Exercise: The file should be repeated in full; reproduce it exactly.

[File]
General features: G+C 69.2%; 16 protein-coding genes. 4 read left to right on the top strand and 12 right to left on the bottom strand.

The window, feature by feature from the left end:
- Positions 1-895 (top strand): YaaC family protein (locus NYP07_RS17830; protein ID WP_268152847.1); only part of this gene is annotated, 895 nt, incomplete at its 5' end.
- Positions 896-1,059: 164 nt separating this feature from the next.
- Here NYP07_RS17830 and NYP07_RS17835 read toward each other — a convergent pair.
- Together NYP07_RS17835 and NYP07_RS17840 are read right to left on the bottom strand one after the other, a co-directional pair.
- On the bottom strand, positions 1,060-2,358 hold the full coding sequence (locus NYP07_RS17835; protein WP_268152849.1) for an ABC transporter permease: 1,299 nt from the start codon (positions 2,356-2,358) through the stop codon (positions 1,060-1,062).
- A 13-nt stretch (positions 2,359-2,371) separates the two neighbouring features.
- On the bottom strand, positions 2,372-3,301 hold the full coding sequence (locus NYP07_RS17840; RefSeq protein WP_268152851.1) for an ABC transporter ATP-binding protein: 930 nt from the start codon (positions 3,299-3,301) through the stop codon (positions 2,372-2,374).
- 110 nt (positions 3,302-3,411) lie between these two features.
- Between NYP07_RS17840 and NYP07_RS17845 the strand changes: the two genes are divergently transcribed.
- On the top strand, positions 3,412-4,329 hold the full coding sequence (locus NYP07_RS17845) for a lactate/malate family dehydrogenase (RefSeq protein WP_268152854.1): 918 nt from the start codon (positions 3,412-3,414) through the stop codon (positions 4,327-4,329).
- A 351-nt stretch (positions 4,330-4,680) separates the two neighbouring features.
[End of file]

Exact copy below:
General features: G+C 69.2%; 16 protein-coding genes. 4 read left to right on the top strand and 12 right to left on the bottom strand.

The window, feature by feature from the left end:
- Positions 1-895 (top strand): YaaC family protein (locus NYP07_RS17830; protein ID WP_268152847.1); only part of this gene is annotated, 895 nt, incomplete at its 5' end.
- Positions 896-1,059: 164 nt separating this feature from the next.
- Here NYP07_RS17830 and NYP07_RS17835 read toward each other — a convergent pair.
- Together NYP07_RS17835 and NYP07_RS17840 are read right to left on the bottom strand one after the other, a co-directional pair.
- On the bottom strand, positions 1,060-2,358 hold the full coding sequence (locus NYP07_RS17835; protein WP_268152849.1) for an ABC transporter permease: 1,299 nt from the start codon (positions 2,356-2,358) through the stop codon (positions 1,060-1,062).
- A 13-nt stretch (positions 2,359-2,371) separates the two neighbouring features.
- On the bottom strand, positions 2,372-3,301 hold the full coding sequence (locus NYP07_RS17840; RefSeq protein WP_268152851.1) for an ABC transporter ATP-binding protein: 930 nt from the start codon (positions 3,299-3,301) through the stop codon (positions 2,372-2,374).
- 110 nt (positions 3,302-3,411) lie between these two features.
- Between NYP07_RS17840 and NYP07_RS17845 the strand changes: the two genes are divergently transcribed.
- On the top strand, positions 3,412-4,329 hold the full coding sequence (locus NYP07_RS17845) for a lactate/malate family dehydrogenase (RefSeq protein WP_268152854.1): 918 nt from the start codon (positions 3,412-3,414) through the stop codon (positions 4,327-4,329).
- A 351-nt stretch (positions 4,330-4,680) separates the two neighbouring features.